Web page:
• Explore the neighborhood! With all the nearby restaurants and places to go for recreation, the hard thing will be deciding what to do first, and which are your favorites!


What is the history of Sylvan Park?
Sylvan Park was established in 1887 and our neighborhood continues to evolve. Sylvan Park has a fascinating history, chronicled in “Nashville’s Sylvan Park,” by Yvonne Eaves and Doug Eckert (available through the Nashville Public Library system).

Who should I contact if...

  • I see something suspicious or concerning, but not necessarily criminal? Call the police nonemergency number at 615-862-8600.

  • I notice a problem with a city service or codes issue? You can submit a public works request here, or file a codes complaint here. Councilwoman Kathleen Murphy is a great resource for this, but you can also find a lot of information on the Nashville Metro web site 24 hours a day.

  • I have some other really, really random question? Nextdoor is about to be your best friend.



Tuesday, June 03, 2008

LeQuire Gallery Learning Green reception June 7


LeQuire Gallery (4304 Charlotte Avenue) will open Learning Green: A Different Appreciation of the Landscape with a special reception on Saturday, June 7, from 6 to 8 p.m. The first 100 guests will receive a tree seedling from the National Arbor Day Foundation.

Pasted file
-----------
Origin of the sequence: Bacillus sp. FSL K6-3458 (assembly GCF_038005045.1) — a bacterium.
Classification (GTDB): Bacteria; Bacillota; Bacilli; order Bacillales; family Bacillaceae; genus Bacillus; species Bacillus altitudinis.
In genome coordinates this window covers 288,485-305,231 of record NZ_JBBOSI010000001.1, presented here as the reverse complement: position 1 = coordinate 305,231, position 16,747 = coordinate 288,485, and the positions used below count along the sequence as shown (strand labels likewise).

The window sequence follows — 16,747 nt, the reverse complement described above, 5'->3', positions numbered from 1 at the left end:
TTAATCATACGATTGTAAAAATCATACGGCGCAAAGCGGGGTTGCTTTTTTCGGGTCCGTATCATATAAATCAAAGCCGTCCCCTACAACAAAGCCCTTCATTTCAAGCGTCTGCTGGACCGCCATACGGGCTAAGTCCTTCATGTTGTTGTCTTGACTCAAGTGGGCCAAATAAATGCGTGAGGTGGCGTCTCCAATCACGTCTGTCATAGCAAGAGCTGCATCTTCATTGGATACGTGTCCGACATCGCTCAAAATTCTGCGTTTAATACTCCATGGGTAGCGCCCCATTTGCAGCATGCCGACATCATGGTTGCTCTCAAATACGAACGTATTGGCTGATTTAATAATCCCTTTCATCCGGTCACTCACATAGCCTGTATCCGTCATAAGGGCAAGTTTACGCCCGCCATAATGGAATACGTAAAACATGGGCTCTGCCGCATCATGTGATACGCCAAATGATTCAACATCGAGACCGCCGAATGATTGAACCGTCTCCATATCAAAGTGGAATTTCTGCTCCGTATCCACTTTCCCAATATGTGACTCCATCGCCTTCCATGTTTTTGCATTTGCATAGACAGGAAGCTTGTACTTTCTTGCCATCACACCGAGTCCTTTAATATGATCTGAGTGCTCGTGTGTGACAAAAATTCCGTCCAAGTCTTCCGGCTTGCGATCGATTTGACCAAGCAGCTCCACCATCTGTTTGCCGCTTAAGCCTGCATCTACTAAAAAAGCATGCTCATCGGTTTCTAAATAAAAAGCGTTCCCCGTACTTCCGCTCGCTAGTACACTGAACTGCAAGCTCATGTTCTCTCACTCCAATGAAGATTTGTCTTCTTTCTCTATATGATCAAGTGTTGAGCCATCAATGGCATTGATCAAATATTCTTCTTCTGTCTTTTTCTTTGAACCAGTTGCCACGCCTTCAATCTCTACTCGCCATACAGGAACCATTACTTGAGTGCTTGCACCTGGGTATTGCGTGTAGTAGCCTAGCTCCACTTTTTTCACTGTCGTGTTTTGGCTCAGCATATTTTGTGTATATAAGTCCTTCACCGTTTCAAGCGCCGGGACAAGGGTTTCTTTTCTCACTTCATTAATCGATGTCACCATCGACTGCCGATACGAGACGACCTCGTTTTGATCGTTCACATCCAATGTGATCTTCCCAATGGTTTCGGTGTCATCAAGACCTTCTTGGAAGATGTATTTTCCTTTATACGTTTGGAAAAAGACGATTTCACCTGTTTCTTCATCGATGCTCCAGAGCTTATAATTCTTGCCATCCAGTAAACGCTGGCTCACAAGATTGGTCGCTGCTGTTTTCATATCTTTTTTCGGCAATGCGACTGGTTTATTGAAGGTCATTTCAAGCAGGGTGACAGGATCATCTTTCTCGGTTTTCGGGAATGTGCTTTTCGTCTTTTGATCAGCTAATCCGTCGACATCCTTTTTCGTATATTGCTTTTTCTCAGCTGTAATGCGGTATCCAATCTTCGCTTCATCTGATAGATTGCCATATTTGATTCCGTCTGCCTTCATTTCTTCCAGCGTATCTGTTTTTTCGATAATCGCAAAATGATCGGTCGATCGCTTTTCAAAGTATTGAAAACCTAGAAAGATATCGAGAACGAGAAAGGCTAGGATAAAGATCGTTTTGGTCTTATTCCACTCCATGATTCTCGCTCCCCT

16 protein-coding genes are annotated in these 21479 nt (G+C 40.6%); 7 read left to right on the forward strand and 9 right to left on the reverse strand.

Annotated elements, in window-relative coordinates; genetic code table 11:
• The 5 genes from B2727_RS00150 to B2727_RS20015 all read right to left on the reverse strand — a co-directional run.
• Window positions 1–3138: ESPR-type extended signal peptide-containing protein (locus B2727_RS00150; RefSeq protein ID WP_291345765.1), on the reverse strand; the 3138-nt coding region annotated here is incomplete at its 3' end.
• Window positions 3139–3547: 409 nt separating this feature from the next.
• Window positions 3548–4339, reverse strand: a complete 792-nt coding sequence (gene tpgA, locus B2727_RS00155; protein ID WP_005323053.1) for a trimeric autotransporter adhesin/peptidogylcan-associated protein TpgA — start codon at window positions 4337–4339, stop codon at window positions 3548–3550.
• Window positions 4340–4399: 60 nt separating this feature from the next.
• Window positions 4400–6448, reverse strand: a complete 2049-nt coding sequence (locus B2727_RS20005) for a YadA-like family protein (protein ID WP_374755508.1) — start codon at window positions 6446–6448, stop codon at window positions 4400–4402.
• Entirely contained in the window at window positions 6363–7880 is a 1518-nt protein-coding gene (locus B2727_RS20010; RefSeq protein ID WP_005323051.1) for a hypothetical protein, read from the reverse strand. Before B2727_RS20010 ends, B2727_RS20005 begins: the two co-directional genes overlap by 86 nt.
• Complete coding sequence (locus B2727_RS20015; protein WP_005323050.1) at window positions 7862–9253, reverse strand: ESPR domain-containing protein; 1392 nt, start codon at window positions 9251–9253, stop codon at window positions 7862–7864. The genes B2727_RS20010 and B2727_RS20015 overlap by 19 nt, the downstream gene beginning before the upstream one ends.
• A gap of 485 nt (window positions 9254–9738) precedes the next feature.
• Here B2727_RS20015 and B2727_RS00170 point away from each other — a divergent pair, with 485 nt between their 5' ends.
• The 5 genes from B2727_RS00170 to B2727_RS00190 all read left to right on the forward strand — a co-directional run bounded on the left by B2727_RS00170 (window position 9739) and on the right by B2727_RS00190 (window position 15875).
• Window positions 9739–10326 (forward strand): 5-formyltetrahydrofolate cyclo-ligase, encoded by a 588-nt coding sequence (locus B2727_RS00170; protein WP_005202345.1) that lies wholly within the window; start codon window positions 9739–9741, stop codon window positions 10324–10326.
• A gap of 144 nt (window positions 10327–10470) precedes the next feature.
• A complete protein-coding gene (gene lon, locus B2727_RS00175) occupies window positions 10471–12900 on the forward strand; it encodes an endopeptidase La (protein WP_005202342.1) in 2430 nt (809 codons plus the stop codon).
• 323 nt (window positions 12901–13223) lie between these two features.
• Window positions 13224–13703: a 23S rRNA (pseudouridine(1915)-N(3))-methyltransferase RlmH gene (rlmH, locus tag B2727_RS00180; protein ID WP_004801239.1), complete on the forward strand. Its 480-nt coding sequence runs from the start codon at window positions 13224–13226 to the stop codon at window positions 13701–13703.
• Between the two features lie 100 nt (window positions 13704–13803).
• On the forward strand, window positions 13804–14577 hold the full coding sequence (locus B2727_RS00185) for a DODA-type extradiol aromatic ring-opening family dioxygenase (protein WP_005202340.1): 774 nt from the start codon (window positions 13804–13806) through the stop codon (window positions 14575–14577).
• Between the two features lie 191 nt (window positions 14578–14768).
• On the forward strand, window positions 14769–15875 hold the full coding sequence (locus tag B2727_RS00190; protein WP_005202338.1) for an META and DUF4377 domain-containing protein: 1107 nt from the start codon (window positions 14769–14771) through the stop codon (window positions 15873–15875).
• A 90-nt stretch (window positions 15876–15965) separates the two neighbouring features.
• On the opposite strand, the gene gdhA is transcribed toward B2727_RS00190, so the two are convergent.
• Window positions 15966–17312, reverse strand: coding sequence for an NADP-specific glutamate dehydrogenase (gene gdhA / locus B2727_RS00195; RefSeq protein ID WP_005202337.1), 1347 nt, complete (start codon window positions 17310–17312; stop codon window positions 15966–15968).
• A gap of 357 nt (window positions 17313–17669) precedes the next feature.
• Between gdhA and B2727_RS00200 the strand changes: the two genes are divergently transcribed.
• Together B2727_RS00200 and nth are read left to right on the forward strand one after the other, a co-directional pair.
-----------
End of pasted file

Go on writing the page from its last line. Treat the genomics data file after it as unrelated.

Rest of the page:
Featured artists include Arthur Barnes, Suta Lee, Lori Putnam (who created the painting featured above) and Ashley Wiltshire. The reception is free and open to the public. For more information, call LeQuire Gallery at (615) 298-4611.

Here are details about the event from LeQuire Gallery:

The exhibit will not only highlight the plein air talent of the artists, but attempt to share the importance of sustaining the artist’s subjects of earth and sky - land, water, air and all that nature provides.

The artist’s job for this exhibit as plein air painters was to tackle the heat, cold, wind, rain,
ticks, changing light and all the other obstacles of painting outdoors to provide viewers with
the accuracy, the mood, the first impressions and the colors of the landscape that only the human
eye can see. The summer job of LeQuire Gallery is to exhibit these paintings in a new way by providing interesting news, facts, and tips on environmental sustainability and a chance to
look deeper and view these particular landscapes as portraits of conservation.

Guests moving around the room of Learning Green will find “green” statistics in between paintings, and artist’s plein air painting stories under title cards. Literature of numerous green organizations from middle Tennessee will be on hand. Guests purchasing art during the opening night will be able to make charitable donations to the organization of their choice, if so desired.

To further benefit the movement, LeQuire Gallery is helping to engineer a summer summit including leaders and members from the majority of Middle Tennessee’s green organizations. In preliminary meetings with several representatives, LeQuire Gallery learned that organizations can share information, expertise and resources and work together to be more efficient in making Nashville a viable environmental leader in the southeast. A meeting to share resources, information and goals is now in the works for August 2008. As catalyst for the summit, LeQuire Gallery will host a July kick-off party celebrating and spreading the word about this important event and continuing the education of the Learning Green exhibit.